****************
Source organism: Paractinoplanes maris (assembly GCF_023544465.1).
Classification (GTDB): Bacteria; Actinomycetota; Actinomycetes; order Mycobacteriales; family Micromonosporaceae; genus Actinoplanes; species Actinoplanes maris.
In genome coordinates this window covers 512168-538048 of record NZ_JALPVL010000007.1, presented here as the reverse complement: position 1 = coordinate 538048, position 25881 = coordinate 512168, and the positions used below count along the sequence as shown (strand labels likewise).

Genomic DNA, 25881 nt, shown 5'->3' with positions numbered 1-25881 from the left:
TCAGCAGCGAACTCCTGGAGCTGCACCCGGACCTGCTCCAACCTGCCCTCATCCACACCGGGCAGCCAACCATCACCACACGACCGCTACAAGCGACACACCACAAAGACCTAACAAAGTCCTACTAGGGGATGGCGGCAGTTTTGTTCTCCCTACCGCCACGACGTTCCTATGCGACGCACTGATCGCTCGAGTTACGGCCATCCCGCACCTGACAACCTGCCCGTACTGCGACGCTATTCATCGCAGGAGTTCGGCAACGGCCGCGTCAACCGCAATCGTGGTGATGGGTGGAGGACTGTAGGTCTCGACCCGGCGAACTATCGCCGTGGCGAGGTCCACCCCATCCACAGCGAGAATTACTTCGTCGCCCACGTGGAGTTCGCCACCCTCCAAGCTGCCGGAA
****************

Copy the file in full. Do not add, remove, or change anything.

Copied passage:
Source organism: Paractinoplanes maris (assembly GCF_023544465.1).
Classification (GTDB): Bacteria; Actinomycetota; Actinomycetes; order Mycobacteriales; family Micromonosporaceae; genus Actinoplanes; species Actinoplanes maris.
In genome coordinates this window covers 512168-538048 of record NZ_JALPVL010000007.1, presented here as the reverse complement: position 1 = coordinate 538048, position 25881 = coordinate 512168, and the positions used below count along the sequence as shown (strand labels likewise).

Genomic DNA, 25881 nt, shown 5'->3' with positions numbered 1-25881 from the left:
TCAGCAGCGAACTCCTGGAGCTGCACCCGGACCTGCTCCAACCTGCCCTCATCCACACCGGGCAGCCAACCATCACCACACGACCGCTACAAGCGACACACCACAAAGACCTAACAAAGTCCTACTAGGGGATGGCGGCAGTTTTGTTCTCCCTACCGCCACGACGTTCCTATGCGACGCACTGATCGCTCGAGTTACGGCCATCCCGCACCTGACAACCTGCCCGTACTGCGACGCTATTCATCGCAGGAGTTCGGCAACGGCCGCGTCAACCGCAATCGTGGTGATGGGTGGAGGACTGTAGGTCTCGACCCGGCGAACTATCGCCGTGGCGAGGTCCACCCCATCCACAGCGAGAATTACTTCGTCGCCCACGTGGAGTTCGCCACCCTCCAAGCTGCCGGAA